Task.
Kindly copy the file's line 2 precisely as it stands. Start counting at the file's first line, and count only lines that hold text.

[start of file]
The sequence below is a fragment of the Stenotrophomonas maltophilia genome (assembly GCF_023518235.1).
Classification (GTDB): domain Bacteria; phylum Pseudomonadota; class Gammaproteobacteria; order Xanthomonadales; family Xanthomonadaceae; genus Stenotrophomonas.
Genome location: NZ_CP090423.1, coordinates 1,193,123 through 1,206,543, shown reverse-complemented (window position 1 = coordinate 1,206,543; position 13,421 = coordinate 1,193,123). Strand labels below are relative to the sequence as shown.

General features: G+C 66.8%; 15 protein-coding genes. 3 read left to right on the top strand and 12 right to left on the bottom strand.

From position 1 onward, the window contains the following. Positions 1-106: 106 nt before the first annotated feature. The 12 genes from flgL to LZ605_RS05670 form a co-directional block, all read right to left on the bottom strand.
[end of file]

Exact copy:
Classification (GTDB): domain Bacteria; phylum Pseudomonadota; class Gammaproteobacteria; order Xanthomonadales; family Xanthomonadaceae; genus Stenotrophomonas.